The question is, how sloppy or tight should the travel of the fence(s)? That’s input I’d like to have from someone in the know, but as of yet they’ve not spoken up. So I’ll opt for ‘less slop is better, but it has move freely.’ So that’s the setting I’ve found for the T-Bolt on my plane. Easy up-and-down, with as must lateral pivot taken out as possible.
And I can’t move on from the T-Bolt without addressing the small, slotted set screw atop the main body of the plane, over the T-Bolt. We talked about the set screw in Part 1, and now it comes into play. When you’ve got the T-Bolt where you want it, drive the set screw in to set the T-Bolt and you’re done! Except when you change fences, of course, as you’ll have to do to cut a single, complete sliding dovetail joint…
—Setting the Sliding Depth Gauge
Either fence is fitted with a sliding depth gauge that serves as a depth stop more than anything. Once attached to the plane’s main body via the T-Bolt, each fence rides said bolt up and down, in an elongated slot bounded on top by the fence itself. The other end of slot is closed up by the sliding depth gauge.
While the #78 has a fixed depth stop, The Beast relies on fences to both align the angle of the plane (and cut) while also serving as depth-of-cut regulators thanks to this gauge. Front-to-back movement is eliminated by the Slide Slot Stop Screw, shown here as the small slotted screw set under the T-Bolt. With the bevel fence set to the T-Bolt, set the depth gauge to establish depth of a groove. With the square fence joined to the T-bolt, shoulder depth of a tail is being set.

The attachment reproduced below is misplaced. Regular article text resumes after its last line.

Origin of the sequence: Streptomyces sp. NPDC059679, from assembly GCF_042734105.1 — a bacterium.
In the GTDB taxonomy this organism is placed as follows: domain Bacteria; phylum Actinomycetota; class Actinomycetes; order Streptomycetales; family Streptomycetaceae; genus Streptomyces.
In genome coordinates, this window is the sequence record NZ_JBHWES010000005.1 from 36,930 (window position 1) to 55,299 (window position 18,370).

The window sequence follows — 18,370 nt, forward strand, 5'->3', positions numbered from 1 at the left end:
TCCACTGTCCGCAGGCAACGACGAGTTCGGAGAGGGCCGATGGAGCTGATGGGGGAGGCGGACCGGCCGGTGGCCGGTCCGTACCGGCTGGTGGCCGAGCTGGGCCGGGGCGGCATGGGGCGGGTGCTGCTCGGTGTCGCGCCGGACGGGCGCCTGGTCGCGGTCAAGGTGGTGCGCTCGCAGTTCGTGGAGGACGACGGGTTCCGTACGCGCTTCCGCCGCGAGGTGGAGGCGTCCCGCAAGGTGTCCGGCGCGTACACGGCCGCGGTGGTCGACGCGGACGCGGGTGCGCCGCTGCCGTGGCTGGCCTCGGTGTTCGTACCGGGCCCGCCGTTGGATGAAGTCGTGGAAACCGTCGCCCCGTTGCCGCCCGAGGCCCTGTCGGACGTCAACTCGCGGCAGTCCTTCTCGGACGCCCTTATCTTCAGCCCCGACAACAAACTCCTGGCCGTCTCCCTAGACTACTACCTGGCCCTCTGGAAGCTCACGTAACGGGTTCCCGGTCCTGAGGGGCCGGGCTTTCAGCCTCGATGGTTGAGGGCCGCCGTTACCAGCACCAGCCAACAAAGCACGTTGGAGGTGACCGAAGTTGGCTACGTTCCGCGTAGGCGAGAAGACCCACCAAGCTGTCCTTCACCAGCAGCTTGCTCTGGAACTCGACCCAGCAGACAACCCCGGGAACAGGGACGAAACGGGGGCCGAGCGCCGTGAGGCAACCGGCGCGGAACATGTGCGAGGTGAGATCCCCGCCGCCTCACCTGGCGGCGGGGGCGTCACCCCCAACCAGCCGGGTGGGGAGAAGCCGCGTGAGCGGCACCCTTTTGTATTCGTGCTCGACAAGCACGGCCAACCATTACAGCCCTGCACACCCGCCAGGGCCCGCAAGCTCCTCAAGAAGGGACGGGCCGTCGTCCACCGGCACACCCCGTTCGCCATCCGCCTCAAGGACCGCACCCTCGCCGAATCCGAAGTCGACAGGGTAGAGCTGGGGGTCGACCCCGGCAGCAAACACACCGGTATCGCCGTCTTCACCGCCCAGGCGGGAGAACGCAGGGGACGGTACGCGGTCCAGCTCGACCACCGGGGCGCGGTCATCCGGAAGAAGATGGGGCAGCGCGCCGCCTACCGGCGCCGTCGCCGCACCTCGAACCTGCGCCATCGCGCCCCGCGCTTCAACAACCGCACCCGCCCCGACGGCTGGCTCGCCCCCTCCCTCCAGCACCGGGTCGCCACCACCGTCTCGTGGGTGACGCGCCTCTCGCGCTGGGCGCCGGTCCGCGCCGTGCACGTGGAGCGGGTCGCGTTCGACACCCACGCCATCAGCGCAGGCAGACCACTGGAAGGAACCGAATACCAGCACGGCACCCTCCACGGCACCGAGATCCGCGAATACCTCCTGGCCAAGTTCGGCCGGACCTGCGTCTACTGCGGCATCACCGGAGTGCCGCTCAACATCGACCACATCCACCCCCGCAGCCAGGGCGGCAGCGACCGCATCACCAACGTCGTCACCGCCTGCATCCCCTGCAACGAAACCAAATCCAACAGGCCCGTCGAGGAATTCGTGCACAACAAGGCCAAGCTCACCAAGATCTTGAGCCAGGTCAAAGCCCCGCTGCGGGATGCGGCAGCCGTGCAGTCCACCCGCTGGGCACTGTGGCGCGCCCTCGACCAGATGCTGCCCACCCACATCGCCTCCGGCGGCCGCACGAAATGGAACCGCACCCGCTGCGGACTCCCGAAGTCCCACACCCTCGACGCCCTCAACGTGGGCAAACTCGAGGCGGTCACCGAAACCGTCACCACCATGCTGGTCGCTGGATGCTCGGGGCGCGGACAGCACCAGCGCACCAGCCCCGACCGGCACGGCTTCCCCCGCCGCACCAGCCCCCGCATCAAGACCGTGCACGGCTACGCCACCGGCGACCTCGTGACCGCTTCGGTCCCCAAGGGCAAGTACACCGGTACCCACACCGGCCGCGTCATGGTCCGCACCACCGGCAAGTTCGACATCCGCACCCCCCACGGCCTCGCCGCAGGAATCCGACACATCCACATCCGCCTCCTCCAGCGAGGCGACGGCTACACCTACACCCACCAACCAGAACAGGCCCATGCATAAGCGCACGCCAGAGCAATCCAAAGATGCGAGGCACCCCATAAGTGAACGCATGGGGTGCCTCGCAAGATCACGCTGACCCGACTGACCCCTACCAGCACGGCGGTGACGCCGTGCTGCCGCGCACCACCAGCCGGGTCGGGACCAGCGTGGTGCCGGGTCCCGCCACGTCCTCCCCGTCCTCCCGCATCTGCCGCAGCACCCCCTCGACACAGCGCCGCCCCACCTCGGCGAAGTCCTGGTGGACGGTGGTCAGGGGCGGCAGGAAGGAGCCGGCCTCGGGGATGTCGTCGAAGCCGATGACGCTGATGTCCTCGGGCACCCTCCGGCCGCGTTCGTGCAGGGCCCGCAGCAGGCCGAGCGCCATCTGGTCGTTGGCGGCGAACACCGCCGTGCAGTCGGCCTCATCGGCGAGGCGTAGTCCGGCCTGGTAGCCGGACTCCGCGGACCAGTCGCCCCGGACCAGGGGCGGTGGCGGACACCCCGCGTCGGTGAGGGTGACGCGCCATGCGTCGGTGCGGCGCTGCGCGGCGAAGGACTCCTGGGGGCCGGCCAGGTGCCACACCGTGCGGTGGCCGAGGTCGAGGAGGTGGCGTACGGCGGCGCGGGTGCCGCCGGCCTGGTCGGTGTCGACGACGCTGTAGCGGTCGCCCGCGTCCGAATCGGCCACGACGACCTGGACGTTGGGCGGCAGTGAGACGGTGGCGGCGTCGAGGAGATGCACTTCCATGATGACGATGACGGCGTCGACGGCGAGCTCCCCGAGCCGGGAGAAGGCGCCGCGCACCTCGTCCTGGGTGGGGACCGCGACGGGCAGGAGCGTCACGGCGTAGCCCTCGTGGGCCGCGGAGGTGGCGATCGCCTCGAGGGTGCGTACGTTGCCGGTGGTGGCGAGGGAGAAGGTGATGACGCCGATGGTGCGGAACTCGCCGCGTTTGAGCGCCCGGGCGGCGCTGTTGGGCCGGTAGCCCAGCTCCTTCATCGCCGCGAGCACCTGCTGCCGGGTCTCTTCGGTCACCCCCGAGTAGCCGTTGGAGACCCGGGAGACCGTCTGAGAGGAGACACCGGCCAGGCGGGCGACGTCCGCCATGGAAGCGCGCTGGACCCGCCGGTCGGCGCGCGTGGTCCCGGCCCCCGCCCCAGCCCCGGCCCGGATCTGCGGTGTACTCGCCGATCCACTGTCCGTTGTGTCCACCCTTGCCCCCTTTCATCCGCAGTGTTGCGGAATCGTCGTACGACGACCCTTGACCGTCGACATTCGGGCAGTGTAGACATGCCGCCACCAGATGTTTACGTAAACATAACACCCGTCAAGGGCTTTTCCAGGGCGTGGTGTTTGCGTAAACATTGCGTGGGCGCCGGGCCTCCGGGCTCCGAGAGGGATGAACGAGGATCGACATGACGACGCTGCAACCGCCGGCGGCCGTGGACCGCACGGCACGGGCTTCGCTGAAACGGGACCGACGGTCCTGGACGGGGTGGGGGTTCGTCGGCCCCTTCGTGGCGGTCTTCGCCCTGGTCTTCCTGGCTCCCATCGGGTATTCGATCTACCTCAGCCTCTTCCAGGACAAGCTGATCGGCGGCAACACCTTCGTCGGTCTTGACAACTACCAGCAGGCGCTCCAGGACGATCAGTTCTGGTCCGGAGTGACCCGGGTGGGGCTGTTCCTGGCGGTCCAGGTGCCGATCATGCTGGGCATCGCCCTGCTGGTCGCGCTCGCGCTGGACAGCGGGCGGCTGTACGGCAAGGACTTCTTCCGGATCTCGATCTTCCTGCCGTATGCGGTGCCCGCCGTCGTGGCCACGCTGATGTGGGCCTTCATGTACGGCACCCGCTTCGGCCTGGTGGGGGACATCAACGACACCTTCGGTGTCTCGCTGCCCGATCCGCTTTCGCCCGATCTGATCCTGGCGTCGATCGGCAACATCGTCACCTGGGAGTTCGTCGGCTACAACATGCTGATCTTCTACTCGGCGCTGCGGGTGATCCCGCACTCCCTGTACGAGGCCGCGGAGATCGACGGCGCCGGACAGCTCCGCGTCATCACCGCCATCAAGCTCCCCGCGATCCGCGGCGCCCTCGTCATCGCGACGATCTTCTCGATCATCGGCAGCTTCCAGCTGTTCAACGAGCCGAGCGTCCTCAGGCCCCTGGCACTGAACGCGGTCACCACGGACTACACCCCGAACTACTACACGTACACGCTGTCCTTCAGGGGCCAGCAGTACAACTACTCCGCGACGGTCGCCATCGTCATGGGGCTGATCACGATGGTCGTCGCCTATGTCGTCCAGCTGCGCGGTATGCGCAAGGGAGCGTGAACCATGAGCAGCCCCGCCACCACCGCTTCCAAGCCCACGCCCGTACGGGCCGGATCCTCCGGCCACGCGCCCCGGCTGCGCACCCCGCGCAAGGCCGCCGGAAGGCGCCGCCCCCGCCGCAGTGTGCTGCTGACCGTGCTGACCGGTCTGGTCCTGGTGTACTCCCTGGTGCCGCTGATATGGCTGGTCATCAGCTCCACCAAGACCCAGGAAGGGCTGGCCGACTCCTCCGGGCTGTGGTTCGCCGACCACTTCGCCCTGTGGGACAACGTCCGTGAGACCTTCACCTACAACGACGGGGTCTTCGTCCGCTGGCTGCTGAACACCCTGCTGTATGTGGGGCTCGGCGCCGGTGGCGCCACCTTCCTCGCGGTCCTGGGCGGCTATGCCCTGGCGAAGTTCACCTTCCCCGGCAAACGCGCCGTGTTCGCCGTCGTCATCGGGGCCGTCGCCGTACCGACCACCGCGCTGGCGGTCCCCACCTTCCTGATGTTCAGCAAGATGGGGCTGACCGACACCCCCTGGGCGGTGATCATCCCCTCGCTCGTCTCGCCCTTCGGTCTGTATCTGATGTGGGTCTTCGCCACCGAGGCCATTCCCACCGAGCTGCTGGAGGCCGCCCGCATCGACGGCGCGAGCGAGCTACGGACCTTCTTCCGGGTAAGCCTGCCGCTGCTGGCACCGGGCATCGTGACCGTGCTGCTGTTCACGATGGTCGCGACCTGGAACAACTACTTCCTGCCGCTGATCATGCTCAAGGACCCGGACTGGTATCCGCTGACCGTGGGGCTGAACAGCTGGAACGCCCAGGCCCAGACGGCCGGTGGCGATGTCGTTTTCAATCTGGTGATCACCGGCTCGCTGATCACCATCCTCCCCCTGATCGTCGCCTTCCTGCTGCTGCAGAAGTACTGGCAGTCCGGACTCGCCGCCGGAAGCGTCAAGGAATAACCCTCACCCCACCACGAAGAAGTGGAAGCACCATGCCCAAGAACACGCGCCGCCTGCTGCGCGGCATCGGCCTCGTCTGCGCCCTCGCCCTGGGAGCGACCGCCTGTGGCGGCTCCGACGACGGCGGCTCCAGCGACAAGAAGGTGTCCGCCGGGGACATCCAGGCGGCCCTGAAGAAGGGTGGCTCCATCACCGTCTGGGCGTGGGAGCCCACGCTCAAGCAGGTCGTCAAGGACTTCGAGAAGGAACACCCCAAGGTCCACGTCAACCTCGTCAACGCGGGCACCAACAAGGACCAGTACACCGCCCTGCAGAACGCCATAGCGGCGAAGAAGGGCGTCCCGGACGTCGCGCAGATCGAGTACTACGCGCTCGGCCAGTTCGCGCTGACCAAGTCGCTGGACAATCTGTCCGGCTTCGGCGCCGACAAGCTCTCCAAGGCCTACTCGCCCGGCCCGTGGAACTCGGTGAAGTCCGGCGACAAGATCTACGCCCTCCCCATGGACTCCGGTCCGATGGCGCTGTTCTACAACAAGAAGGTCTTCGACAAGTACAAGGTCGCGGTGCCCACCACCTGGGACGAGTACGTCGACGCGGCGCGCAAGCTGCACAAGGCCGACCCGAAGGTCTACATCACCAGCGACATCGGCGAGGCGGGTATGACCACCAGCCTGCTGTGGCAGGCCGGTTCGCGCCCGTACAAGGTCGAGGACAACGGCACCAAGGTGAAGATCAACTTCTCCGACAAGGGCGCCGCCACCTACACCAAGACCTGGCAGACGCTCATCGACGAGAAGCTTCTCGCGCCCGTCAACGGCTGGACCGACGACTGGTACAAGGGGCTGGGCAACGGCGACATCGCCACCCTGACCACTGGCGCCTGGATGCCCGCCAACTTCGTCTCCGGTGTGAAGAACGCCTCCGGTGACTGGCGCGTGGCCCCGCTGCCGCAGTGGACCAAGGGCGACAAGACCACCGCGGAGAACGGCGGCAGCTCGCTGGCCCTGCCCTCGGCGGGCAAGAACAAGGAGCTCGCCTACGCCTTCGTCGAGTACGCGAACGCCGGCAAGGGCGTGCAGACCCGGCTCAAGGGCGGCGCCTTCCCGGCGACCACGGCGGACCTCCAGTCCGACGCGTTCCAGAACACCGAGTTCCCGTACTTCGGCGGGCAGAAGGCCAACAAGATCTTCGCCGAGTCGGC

Graduations along each fence’s T-Bolt slot are used for reference, to ensure consistency. The following graphic was affixed to the underside of the #444’s chestnut box to set dovetail pin and groove measurements.
There is a lot to discuss re: neck widths and groove depth, but that’s in Part 3.
—Choosing the Right Cutting Iron, Spur and Spur Block Arrangement
Four irons, two fences and two spur blocks… How do these add up to create a dovetail joint? The first consideration dispelling the myth of four irons (cutters), as there are really only three to choose from when it comes to cutting grooves. The fourth cutter is the only one used for tongues.
Width of groove desired is what determines the choice of groove cutter.
We are cutting dovetails, so it should come as no surprise that this plane again begs the question as to which comes first: Tails or Pins? Well, the pins are technically grooves in this exercise, but you know what I mean. I’m a tails-first guy, so I’m happy to say the #444 also requires pins be cut first. But I can’t, because Stanley instructs us to begin with the groove. And I can see benefit to that approach that isn’t presented in the manual. Let’s begin with an assertion: Tails are easier to produce with this plane than grooves. It’s not just me that says it, either. I found one Galoot in the Old Tools archive that reached that same conclusion is 2007; how’s that for consensus?